By: Lisa Heller, Tax Senior Manager

At this writing, the Tax Cuts and Jobs Act is all but signed into law. With this new tax bill comes sweeping changes that potentially impact all U.S. taxpayers, including exempt organizations. For the most part, these changes will be effective for tax years beginning after 2017.

The full text of the bill is here. The following provisions are of particular interest to exempt organizations:

  • Decrease in Maximum Tax Rate – The bill decreases the tax rate for corporations, and on unrelated business taxable income (UBTI) for exempt organizations, from a maximum of 35% to 21%. Note that this new 21% rate is a flat tax rate. This decreased tax rate also applies to the proxy tax on exempt organizations for lobbying and political expenditures incurred.
  • Unrelated Business Income – The bill requires exempt organizations carrying on more than one unrelated trade or business to calculate UBTI separately for each trade or business. This practice effectively prohibits using losses relating to one trade or business to offset income from another trade or business.
  • Non-Deductible Fringe Benefits – The bill increases UBTI by the amount of certain fringe benefits for which deductions are disallowed. These fringe benefits include qualified mass transit and parking benefits paid by the employer. However, the provision for amounts paid by an employee through elective salary deferral via a qualified transportation fringe plan appears to be unchanged and would not be subject to tax.
  • Executive Compensation – The bill imposes a 21% excise tax on compensation over $1 million for executives of nonprofit organizations. The excise tax is imposed on the organization and not on the employee.
  • Net Operating Losses – The bill eliminates carrybacks of net operating losses (NOL), and it allows unused NOLs to be carried forward indefinitely. The bill also limits the NOL deduction to 80% of a taxpayer’s taxable income. These changes to the application of NOLs are effective for losses arising in tax years beginning after December 31, 2017.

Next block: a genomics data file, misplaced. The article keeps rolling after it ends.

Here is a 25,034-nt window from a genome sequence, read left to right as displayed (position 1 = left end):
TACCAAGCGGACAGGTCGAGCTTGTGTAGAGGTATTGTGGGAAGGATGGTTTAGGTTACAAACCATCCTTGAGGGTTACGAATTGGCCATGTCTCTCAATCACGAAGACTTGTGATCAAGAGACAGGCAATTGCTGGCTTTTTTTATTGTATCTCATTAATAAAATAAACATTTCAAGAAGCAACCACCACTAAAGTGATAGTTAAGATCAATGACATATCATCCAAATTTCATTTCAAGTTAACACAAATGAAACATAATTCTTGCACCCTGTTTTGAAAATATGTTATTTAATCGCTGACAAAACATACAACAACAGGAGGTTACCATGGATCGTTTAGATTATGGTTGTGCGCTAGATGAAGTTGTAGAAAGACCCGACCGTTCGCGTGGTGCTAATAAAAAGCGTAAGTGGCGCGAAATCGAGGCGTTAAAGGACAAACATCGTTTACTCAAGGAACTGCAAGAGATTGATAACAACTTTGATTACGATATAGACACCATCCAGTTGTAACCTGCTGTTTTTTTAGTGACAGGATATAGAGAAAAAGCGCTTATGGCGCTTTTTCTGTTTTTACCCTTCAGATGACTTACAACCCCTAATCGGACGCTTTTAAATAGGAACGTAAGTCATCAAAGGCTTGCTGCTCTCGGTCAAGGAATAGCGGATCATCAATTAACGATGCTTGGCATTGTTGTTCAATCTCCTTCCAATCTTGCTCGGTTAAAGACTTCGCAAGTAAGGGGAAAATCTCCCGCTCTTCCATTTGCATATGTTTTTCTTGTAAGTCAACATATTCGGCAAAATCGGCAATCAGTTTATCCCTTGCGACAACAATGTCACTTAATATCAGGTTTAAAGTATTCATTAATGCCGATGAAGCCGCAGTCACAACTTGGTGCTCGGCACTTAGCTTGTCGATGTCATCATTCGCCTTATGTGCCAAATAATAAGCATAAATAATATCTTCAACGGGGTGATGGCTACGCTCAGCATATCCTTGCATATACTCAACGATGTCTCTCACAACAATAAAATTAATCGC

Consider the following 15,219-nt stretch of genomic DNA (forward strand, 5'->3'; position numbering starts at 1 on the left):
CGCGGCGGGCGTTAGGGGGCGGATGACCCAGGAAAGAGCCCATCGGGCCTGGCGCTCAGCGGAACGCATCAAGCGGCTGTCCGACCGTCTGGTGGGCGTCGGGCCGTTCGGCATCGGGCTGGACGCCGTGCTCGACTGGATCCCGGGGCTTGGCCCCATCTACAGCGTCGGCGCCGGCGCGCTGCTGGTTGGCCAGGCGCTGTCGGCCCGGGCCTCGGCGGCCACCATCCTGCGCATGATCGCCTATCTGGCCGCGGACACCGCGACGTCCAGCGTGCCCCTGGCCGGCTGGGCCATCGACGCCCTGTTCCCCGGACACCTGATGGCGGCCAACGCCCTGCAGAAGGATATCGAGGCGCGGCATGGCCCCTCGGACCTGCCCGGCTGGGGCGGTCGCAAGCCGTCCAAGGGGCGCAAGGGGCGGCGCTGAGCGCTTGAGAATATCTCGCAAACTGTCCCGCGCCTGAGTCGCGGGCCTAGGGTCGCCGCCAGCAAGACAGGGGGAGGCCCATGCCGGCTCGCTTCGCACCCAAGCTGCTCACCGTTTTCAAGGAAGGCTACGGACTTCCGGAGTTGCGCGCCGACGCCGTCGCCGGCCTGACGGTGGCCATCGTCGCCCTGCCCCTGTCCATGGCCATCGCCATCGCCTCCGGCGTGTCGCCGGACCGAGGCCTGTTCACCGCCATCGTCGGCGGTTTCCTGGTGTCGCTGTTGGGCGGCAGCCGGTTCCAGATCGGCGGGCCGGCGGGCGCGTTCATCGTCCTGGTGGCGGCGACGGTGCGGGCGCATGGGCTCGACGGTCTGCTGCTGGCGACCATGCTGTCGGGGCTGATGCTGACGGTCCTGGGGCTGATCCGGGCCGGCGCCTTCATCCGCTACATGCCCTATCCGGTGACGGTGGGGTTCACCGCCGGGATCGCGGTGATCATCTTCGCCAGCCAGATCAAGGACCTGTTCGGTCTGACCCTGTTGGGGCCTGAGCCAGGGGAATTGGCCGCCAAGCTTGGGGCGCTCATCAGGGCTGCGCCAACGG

• Local Lobbying Expenses – The bill eliminates the deduction for lobbying expenses regarding legislation before local government bodies, including Indian tribal governments. As a result, these expenses will be included in the calculation of non-deductible membership dues or proxy tax liability.
  • Provisions Not Included – Certain provisions affecting nonprofits from earlier drafts of the tax bill will not be signed into law at this time. These provisions include the repeal of the Johnson Amendment, prohibiting Section 501(c)(3) organizations from engaging in political activity; the inclusion of name and logo royalties in UBTI; and changes to the methods for determining reasonable compensation for the purposes of the intermediate sanctions excise tax.

Many of these provisions require additional clarification and guidance, and still others may require technical correction. We will provide additional information in the coming weeks regarding how the new tax bill could affect your organization.

Please consult any member of the Tate & Tryon tax team if you have questions regarding this matter.

INSIGHTS & RESOURCES

The New Tax Bill – What Nonprofits Should Know Right Now

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By: Lisa Heller, Tax Senior Manager
At this writing, the Tax Cuts and Jobs Act is all but signed into law. With this new tax bill comes sweeping changes that potentially impact all U.S. taxpayers, including exempt organizations. For the most part, these changes will be effective for tax years beginning after 2017.
The full text of […]

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Nonprofit finance teams are under constant pressure to deliver timely information, insightful business analysis, and organizational stewardship. In today’s world, finance teams are expected to fulfill these tasks faster and with fewer resources.  The tools and techniques employed by internal auditors can be of great assistance in generating organizational efficiencies while improving controls and data […]

Membership Dues Under Attack? A New Tax Reform Twist

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Dear Clients and Friends,
The American Society of Association Executives (ASAE) has identified a provision in the tax reform legislation that may serve to eliminate the deductibility of association/society dues as a business expense. Naturally, this could have a dramatic impact on the affordability of membership dues.
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